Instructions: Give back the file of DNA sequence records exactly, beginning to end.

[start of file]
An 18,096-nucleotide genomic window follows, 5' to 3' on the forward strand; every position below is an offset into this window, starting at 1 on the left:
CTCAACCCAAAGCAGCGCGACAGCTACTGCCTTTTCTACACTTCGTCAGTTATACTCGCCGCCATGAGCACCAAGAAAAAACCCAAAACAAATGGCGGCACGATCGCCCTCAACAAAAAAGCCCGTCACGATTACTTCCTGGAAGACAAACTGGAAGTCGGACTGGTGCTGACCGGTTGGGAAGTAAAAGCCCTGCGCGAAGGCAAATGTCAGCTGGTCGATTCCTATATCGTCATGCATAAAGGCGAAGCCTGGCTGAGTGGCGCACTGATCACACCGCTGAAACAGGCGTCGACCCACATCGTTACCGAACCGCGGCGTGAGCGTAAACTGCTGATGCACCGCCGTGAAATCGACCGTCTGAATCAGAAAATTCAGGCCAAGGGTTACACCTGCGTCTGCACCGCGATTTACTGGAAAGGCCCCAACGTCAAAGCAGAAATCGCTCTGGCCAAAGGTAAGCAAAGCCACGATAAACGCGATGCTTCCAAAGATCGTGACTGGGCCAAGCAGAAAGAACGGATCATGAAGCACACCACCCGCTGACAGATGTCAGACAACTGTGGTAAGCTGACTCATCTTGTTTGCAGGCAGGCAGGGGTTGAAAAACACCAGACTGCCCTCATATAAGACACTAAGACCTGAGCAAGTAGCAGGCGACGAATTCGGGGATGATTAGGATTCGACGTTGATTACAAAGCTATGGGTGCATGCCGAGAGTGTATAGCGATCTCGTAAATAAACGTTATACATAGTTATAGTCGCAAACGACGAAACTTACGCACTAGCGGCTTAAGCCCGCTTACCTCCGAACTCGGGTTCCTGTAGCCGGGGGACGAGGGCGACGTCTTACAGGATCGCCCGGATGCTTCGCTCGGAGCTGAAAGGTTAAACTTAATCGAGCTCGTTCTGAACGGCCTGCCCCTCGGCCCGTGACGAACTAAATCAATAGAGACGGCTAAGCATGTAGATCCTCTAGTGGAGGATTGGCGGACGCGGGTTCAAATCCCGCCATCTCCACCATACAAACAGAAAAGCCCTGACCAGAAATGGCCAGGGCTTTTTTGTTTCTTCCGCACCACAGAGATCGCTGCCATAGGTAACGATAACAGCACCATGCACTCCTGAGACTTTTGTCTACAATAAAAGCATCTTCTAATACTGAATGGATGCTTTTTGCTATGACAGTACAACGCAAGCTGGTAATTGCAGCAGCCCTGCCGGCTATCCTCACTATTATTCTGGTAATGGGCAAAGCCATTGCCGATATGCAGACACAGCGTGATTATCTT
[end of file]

An 18,096-nucleotide genomic window follows, 5' to 3' on the forward strand; every position below is an offset into this window, starting at 1 on the left:
CTCAACCCAAAGCAGCGCGACAGCTACTGCCTTTTCTACACTTCGTCAGTTATACTCGCCGCCATGAGCACCAAGAAAAAACCCAAAACAAATGGCGGCACGATCGCCCTCAACAAAAAAGCCCGTCACGATTACTTCCTGGAAGACAAACTGGAAGTCGGACTGGTGCTGACCGGTTGGGAAGTAAAAGCCCTGCGCGAAGGCAAATGTCAGCTGGTCGATTCCTATATCGTCATGCATAAAGGCGAAGCCTGGCTGAGTGGCGCACTGATCACACCGCTGAAACAGGCGTCGACCCACATCGTTACCGAACCGCGGCGTGAGCGTAAACTGCTGATGCACCGCCGTGAAATCGACCGTCTGAATCAGAAAATTCAGGCCAAGGGTTACACCTGCGTCTGCACCGCGATTTACTGGAAAGGCCCCAACGTCAAAGCAGAAATCGCTCTGGCCAAAGGTAAGCAAAGCCACGATAAACGCGATGCTTCCAAAGATCGTGACTGGGCCAAGCAGAAAGAACGGATCATGAAGCACACCACCCGCTGACAGATGTCAGACAACTGTGGTAAGCTGACTCATCTTGTTTGCAGGCAGGCAGGGGTTGAAAAACACCAGACTGCCCTCATATAAGACACTAAGACCTGAGCAAGTAGCAGGCGACGAATTCGGGGATGATTAGGATTCGACGTTGATTACAAAGCTATGGGTGCATGCCGAGAGTGTATAGCGATCTCGTAAATAAACGTTATACATAGTTATAGTCGCAAACGACGAAACTTACGCACTAGCGGCTTAAGCCCGCTTACCTCCGAACTCGGGTTCCTGTAGCCGGGGGACGAGGGCGACGTCTTACAGGATCGCCCGGATGCTTCGCTCGGAGCTGAAAGGTTAAACTTAATCGAGCTCGTTCTGAACGGCCTGCCCCTCGGCCCGTGACGAACTAAATCAATAGAGACGGCTAAGCATGTAGATCCTCTAGTGGAGGATTGGCGGACGCGGGTTCAAATCCCGCCATCTCCACCATACAAACAGAAAAGCCCTGACCAGAAATGGCCAGGGCTTTTTTGTTTCTTCCGCACCACAGAGATCGCTGCCATAGGTAACGATAACAGCACCATGCACTCCTGAGACTTTTGTCTACAATAAAAGCATCTTCTAATACTGAATGGATGCTTTTTGCTATGACAGTACAACGCAAGCTGGTAATTGCAGCAGCCCTGCCGGCTATCCTCACTATTATTCTGGTAATGGGCAAAGCCATTGCCGATATGCAGACACAGCGTGATTATCTT